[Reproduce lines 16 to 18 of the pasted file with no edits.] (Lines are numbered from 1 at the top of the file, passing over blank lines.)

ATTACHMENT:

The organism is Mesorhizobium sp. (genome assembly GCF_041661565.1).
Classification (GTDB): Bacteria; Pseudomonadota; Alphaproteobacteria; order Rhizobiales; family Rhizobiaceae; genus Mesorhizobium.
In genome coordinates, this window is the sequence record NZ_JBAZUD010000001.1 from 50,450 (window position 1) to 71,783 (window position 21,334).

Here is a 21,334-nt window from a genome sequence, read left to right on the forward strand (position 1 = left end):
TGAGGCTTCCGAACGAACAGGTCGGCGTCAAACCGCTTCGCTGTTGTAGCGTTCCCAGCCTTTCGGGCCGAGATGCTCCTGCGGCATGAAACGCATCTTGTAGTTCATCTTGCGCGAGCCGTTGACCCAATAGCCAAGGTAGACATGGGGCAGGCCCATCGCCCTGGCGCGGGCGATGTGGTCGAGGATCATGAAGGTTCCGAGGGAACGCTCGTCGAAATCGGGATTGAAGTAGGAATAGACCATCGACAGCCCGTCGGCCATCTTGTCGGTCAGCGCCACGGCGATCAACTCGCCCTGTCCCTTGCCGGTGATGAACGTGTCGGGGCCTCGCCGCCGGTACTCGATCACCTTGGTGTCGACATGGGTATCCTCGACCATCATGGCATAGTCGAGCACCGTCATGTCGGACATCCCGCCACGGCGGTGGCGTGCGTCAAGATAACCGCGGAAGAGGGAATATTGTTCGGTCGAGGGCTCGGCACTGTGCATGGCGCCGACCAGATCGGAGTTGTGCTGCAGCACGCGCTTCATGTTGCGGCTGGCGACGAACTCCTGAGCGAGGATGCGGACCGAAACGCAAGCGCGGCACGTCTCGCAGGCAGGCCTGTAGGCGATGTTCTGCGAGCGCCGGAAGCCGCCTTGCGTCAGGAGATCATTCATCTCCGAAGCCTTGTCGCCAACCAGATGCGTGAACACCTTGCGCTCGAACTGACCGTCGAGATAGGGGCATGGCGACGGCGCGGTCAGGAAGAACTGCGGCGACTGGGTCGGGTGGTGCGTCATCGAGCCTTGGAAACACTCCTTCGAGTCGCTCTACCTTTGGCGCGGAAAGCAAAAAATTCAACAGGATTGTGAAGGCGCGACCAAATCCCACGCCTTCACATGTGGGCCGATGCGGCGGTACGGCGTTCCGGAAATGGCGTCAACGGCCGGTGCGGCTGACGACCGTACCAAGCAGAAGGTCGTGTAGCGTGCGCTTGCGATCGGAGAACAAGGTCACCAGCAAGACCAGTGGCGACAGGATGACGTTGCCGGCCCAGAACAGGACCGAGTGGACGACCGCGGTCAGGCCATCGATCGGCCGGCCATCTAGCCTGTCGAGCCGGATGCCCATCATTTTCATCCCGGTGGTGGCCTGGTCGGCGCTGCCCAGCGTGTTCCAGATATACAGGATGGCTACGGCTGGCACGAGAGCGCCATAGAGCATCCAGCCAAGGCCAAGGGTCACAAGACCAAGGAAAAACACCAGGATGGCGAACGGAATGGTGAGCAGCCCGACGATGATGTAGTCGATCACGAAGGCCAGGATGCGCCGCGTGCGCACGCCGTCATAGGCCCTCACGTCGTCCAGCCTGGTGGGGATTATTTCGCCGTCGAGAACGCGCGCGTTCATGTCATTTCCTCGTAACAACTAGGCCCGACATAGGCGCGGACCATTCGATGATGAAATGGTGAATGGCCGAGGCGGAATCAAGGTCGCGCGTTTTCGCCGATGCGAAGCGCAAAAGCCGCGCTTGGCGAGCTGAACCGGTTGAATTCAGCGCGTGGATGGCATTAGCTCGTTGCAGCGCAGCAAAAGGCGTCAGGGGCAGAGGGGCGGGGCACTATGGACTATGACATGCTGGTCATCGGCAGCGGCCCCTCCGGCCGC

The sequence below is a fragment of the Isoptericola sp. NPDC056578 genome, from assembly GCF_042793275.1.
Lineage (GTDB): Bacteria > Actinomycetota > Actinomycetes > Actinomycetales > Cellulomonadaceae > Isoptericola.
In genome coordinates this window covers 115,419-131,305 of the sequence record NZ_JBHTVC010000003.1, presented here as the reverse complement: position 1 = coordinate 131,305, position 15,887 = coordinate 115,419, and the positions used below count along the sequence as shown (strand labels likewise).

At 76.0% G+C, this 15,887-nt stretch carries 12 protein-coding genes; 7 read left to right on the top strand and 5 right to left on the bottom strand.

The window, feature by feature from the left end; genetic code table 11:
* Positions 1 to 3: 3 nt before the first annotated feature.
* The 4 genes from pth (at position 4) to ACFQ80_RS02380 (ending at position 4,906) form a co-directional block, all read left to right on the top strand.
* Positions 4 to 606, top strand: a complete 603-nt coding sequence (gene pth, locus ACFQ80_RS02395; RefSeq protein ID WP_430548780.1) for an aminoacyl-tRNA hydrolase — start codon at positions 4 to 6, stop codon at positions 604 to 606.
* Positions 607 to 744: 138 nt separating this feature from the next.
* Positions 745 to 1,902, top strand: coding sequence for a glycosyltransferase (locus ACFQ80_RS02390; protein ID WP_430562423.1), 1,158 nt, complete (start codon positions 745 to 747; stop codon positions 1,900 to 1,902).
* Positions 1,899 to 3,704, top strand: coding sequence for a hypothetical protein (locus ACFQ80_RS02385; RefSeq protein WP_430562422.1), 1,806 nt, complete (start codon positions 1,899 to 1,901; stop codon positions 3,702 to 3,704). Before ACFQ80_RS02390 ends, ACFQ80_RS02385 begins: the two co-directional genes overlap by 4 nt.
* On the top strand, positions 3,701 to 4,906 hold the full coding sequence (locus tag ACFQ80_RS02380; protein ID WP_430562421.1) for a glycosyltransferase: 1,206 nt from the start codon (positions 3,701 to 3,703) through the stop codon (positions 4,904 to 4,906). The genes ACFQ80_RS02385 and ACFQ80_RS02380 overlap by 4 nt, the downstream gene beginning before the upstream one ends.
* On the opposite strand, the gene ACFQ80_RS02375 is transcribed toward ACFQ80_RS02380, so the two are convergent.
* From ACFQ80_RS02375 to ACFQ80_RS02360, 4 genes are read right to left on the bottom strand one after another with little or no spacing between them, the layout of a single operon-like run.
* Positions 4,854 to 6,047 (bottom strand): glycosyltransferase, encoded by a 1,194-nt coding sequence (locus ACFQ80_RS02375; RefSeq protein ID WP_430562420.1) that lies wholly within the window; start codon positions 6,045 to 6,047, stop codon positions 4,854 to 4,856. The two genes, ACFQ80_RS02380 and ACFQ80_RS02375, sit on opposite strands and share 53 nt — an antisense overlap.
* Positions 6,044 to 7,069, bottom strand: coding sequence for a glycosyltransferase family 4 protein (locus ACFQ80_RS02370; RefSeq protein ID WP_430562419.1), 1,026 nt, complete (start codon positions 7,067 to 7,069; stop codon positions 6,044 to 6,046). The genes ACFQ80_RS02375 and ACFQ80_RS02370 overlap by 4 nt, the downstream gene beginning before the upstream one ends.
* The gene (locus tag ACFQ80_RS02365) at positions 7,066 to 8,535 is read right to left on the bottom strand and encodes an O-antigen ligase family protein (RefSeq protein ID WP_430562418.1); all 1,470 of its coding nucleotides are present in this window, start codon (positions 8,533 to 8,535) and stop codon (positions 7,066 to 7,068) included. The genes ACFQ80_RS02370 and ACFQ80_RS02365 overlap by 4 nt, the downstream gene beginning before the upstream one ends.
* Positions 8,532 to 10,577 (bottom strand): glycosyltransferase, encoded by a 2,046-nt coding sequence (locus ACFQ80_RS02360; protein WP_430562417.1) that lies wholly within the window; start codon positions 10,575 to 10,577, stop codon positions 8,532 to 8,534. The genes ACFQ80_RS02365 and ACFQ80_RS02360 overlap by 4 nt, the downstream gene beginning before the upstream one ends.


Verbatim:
* Positions 1,899 to 3,704, top strand: coding sequence for a hypothetical protein (locus ACFQ80_RS02385; RefSeq protein WP_430562422.1), 1,806 nt, complete (start codon positions 1,899 to 1,901; stop codon positions 3,702 to 3,704). Before ACFQ80_RS02390 ends, ACFQ80_RS02385 begins: the two co-directional genes overlap by 4 nt.
* On the top strand, positions 3,701 to 4,906 hold the full coding sequence (locus tag ACFQ80_RS02380; protein ID WP_430562421.1) for a glycosyltransferase: 1,206 nt from the start codon (positions 3,701 to 3,703) through the stop codon (positions 4,904 to 4,906). The genes ACFQ80_RS02385 and ACFQ80_RS02380 overlap by 4 nt, the downstream gene beginning before the upstream one ends.
* On the opposite strand, the gene ACFQ80_RS02375 is transcribed toward ACFQ80_RS02380, so the two are convergent.